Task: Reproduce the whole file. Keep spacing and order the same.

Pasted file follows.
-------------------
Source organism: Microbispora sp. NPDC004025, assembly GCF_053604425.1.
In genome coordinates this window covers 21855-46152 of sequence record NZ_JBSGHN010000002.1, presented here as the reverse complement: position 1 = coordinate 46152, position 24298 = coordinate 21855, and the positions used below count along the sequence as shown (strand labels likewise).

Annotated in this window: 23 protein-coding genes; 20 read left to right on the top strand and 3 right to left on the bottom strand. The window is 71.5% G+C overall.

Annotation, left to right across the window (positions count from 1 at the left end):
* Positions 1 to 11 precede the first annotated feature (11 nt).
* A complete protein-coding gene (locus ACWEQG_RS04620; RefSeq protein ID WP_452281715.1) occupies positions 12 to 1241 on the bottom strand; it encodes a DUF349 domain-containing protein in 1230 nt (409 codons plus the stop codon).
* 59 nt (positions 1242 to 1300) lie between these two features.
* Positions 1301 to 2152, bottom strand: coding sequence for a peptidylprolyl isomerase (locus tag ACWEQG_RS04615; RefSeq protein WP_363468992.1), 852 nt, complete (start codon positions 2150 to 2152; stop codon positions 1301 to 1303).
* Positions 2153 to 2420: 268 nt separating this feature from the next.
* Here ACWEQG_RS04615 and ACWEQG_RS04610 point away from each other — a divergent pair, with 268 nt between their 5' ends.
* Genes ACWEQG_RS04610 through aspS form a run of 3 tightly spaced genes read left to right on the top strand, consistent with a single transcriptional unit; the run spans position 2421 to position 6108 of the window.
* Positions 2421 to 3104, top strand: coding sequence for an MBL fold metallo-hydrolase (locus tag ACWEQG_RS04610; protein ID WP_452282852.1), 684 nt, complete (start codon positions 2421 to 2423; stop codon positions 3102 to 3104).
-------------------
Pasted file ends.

Source organism: Microbispora sp. NPDC004025, assembly GCF_053604425.1.
In genome coordinates this window covers 21855-46152 of sequence record NZ_JBSGHN010000002.1, presented here as the reverse complement: position 1 = coordinate 46152, position 24298 = coordinate 21855, and the positions used below count along the sequence as shown (strand labels likewise).

Annotated in this window: 23 protein-coding genes; 20 read left to right on the top strand and 3 right to left on the bottom strand. The window is 71.5% G+C overall.

Annotation, left to right across the window (positions count from 1 at the left end):
* Positions 1 to 11 precede the first annotated feature (11 nt).
* A complete protein-coding gene (locus ACWEQG_RS04620; RefSeq protein ID WP_452281715.1) occupies positions 12 to 1241 on the bottom strand; it encodes a DUF349 domain-containing protein in 1230 nt (409 codons plus the stop codon).
* 59 nt (positions 1242 to 1300) lie between these two features.
* Positions 1301 to 2152, bottom strand: coding sequence for a peptidylprolyl isomerase (locus tag ACWEQG_RS04615; RefSeq protein WP_363468992.1), 852 nt, complete (start codon positions 2150 to 2152; stop codon positions 1301 to 1303).
* Positions 2153 to 2420: 268 nt separating this feature from the next.
* Here ACWEQG_RS04615 and ACWEQG_RS04610 point away from each other — a divergent pair, with 268 nt between their 5' ends.
* Genes ACWEQG_RS04610 through aspS form a run of 3 tightly spaced genes read left to right on the top strand, consistent with a single transcriptional unit; the run spans position 2421 to position 6108 of the window.
* Positions 2421 to 3104, top strand: coding sequence for an MBL fold metallo-hydrolase (locus tag ACWEQG_RS04610; protein ID WP_452282852.1), 684 nt, complete (start codon positions 2421 to 2423; stop codon positions 3102 to 3104).